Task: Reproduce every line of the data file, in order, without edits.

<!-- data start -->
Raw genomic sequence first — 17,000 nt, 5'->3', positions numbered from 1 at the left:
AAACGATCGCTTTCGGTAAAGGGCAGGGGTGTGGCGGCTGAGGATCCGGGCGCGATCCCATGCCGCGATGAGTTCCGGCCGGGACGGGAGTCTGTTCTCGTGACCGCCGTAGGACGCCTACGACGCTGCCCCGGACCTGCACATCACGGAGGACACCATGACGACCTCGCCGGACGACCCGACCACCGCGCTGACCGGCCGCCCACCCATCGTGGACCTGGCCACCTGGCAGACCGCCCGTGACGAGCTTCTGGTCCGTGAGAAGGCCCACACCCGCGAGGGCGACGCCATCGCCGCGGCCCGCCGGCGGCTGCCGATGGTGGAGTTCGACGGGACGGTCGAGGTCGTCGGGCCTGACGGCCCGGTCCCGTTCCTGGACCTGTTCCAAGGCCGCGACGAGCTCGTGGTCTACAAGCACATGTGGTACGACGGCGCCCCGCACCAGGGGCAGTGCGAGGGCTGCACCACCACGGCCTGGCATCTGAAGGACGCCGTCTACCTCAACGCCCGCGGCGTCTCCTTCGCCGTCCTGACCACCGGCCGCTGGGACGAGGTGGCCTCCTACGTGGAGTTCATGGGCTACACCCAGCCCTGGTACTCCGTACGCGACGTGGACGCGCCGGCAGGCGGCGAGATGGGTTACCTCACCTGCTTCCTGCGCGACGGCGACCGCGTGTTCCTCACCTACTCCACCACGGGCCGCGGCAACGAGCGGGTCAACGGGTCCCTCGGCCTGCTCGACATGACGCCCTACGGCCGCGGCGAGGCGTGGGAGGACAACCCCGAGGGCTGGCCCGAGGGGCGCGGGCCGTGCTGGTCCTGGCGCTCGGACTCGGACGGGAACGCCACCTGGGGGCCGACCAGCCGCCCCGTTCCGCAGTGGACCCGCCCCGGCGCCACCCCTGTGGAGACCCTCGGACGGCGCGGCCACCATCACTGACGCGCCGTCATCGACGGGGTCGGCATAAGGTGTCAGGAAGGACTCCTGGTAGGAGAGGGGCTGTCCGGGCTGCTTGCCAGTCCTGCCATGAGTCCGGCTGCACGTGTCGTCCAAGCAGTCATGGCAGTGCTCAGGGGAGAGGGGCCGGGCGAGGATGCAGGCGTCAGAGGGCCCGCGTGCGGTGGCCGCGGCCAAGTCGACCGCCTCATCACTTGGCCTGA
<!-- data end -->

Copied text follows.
Raw genomic sequence first — 17,000 nt, 5'->3', positions numbered from 1 at the left:
AAACGATCGCTTTCGGTAAAGGGCAGGGGTGTGGCGGCTGAGGATCCGGGCGCGATCCCATGCCGCGATGAGTTCCGGCCGGGACGGGAGTCTGTTCTCGTGACCGCCGTAGGACGCCTACGACGCTGCCCCGGACCTGCACATCACGGAGGACACCATGACGACCTCGCCGGACGACCCGACCACCGCGCTGACCGGCCGCCCACCCATCGTGGACCTGGCCACCTGGCAGACCGCCCGTGACGAGCTTCTGGTCCGTGAGAAGGCCCACACCCGCGAGGGCGACGCCATCGCCGCGGCCCGCCGGCGGCTGCCGATGGTGGAGTTCGACGGGACGGTCGAGGTCGTCGGGCCTGACGGCCCGGTCCCGTTCCTGGACCTGTTCCAAGGCCGCGACGAGCTCGTGGTCTACAAGCACATGTGGTACGACGGCGCCCCGCACCAGGGGCAGTGCGAGGGCTGCACCACCACGGCCTGGCATCTGAAGGACGCCGTCTACCTCAACGCCCGCGGCGTCTCCTTCGCCGTCCTGACCACCGGCCGCTGGGACGAGGTGGCCTCCTACGTGGAGTTCATGGGCTACACCCAGCCCTGGTACTCCGTACGCGACGTGGACGCGCCGGCAGGCGGCGAGATGGGTTACCTCACCTGCTTCCTGCGCGACGGCGACCGCGTGTTCCTCACCTACTCCACCACGGGCCGCGGCAACGAGCGGGTCAACGGGTCCCTCGGCCTGCTCGACATGACGCCCTACGGCCGCGGCGAGGCGTGGGAGGACAACCCCGAGGGCTGGCCCGAGGGGCGCGGGCCGTGCTGGTCCTGGCGCTCGGACTCGGACGGGAACGCCACCTGGGGGCCGACCAGCCGCCCCGTTCCGCAGTGGACCCGCCCCGGCGCCACCCCTGTGGAGACCCTCGGACGGCGCGGCCACCATCACTGACGCGCCGTCATCGACGGGGTCGGCATAAGGTGTCAGGAAGGACTCCTGGTAGGAGAGGGGCTGTCCGGGCTGCTTGCCAGTCCTGCCATGAGTCCGGCTGCACGTGTCGTCCAAGCAGTCATGGCAGTGCTCAGGGGAGAGGGGCCGGGCGAGGATGCAGGCGTCAGAGGGCCCGCGTGCGGTGGCCGCGGCCAAGTCGACCGCCTCATCACTTGGCCTGA